Wednesday, October 20, 2010

FCC Spectrum Forecast Predicts 300 MHz Crunch by 2014

The United States is likely to face a spectrum deficit by 2014 as mobile broadband traffic soars by 35X in this 5-year period, according to a newly released technical and economic forecast from the FCC. Even if spectrum and device efficiency doubles and the number of cell towers continues to grow at its current pace, the country will need around 300 additional megahertz of spectrum in use by 2014 to accommodate this growing demand. The FCC estimates this near-term spectrum deficit to be 300 megahertz.


Earlier this year, the National Broadband Plan recommended that the FCC make available 500 megahertz (MHz) of new spectrum for wireless broadband within ten years, including 300 MHz for mobile flexible use within five years. In
addition, the President directed in a June 28, 2010, Executive Memorandum that 500 MHz of new spectrum be made available for mobile and fixed broadband use. However, the process of re-purposing spectrum historically has taken at least 6-10 years.


The newly published forecast calculates that the amount of mobile data demanded by American consumers is likely
to exceed capacity of our wireless networks in the near-term, and that meeting this demand by making
additional spectrum available is likely to create significant value for the mobile economy.


Some key findings of the report include:

  • Within the next five years, the spectrum deficit is likely to approach 300 megahertz.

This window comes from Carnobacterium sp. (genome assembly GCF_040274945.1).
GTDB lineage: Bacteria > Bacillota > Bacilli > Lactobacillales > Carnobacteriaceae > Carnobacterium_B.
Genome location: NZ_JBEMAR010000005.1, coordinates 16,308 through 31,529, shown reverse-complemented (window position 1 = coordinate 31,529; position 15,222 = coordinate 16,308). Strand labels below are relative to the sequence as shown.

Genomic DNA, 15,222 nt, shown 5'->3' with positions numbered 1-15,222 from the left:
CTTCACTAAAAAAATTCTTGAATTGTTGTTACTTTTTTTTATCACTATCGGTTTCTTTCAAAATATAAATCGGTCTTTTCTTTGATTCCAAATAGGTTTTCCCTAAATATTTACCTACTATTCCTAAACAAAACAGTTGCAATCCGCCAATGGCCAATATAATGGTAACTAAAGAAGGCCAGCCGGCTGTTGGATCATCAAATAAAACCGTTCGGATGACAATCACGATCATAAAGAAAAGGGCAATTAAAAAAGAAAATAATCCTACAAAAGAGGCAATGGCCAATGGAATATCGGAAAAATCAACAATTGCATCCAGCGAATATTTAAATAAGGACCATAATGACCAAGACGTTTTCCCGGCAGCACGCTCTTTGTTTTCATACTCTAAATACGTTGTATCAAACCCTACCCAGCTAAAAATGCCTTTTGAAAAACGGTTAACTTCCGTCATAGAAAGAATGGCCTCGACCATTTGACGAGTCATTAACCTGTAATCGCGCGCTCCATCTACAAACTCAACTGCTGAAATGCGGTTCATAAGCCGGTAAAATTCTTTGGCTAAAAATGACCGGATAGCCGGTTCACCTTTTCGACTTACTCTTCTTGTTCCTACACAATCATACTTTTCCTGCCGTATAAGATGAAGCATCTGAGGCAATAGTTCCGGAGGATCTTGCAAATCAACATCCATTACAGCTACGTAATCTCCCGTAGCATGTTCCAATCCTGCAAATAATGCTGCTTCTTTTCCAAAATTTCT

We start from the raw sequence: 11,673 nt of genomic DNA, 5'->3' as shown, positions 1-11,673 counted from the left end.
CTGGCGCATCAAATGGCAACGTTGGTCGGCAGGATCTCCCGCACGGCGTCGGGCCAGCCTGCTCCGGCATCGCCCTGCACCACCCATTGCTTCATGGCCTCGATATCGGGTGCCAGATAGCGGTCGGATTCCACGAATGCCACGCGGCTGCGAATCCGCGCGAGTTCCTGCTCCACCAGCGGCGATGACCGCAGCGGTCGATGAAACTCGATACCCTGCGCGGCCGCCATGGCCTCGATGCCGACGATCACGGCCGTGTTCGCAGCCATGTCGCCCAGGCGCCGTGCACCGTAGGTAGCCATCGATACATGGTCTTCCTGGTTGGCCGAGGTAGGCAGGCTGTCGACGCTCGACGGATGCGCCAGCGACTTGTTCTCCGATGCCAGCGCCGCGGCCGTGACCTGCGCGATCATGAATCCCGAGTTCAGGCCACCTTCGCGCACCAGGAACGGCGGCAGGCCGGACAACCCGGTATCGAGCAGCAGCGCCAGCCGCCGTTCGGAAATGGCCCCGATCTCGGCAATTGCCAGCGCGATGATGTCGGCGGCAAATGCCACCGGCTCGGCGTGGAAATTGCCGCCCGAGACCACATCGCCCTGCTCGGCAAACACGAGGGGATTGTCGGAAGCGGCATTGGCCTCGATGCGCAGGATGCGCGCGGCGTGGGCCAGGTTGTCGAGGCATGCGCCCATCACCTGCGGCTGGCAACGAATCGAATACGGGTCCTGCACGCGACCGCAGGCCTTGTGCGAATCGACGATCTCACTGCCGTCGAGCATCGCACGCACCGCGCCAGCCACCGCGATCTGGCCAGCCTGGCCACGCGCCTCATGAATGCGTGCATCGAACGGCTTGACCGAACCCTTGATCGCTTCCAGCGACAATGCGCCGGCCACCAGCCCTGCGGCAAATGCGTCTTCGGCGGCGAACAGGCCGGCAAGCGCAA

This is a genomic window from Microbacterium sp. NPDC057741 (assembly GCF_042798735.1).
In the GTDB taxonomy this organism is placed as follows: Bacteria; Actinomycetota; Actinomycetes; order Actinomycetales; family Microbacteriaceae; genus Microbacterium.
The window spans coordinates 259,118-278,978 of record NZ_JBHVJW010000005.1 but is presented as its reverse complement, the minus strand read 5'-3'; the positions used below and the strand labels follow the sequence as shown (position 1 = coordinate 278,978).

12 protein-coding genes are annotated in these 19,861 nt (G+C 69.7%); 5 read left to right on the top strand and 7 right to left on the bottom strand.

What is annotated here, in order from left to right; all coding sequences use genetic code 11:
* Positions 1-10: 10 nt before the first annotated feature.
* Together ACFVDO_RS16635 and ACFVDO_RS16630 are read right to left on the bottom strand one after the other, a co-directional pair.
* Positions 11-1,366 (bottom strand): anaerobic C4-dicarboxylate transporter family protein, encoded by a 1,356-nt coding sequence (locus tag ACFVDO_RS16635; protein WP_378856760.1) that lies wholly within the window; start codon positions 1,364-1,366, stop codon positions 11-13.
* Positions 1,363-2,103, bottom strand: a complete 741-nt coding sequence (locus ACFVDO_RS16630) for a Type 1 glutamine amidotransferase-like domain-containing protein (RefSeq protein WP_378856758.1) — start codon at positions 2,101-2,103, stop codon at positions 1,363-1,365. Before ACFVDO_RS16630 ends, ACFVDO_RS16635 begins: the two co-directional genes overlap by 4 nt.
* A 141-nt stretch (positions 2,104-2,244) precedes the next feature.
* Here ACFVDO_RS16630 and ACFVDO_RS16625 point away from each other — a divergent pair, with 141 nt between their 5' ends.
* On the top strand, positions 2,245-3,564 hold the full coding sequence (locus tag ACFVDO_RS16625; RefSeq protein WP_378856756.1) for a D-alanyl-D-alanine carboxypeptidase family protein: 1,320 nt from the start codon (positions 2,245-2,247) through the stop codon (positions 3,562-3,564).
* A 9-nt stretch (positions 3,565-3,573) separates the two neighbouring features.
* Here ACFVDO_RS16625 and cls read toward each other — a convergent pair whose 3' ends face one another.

• This spectrum crunch will be driven by significant growth of mobile broadband traffic, on the
    order of 35 times recent levels.


  • Mobile broadband growth is likely to outpace the ability of technology and network
    improvements to keep up by an estimated factor of three.


  • Meeting this need may create $120 billion in spectrum value, with hundreds of billions more in
    total value to the economy.


At a "Spectrum Summit" in Washington, D.C., FCC Chairman Julius Genachowski stated "If we act thoughtfully and execute on a strategic vision to ensure the highest and best use of this precious national resource, we can drive billions of dollars in private investment, fueling world leading innovations, creating millions of new jobs, and enabling endless new products and services that can help improve the lives of all Americans.


If we don't, we will put our country's economic competitiveness at risk, and squander the chance we now have to lead the world in mobile."http://www.fcc.gov

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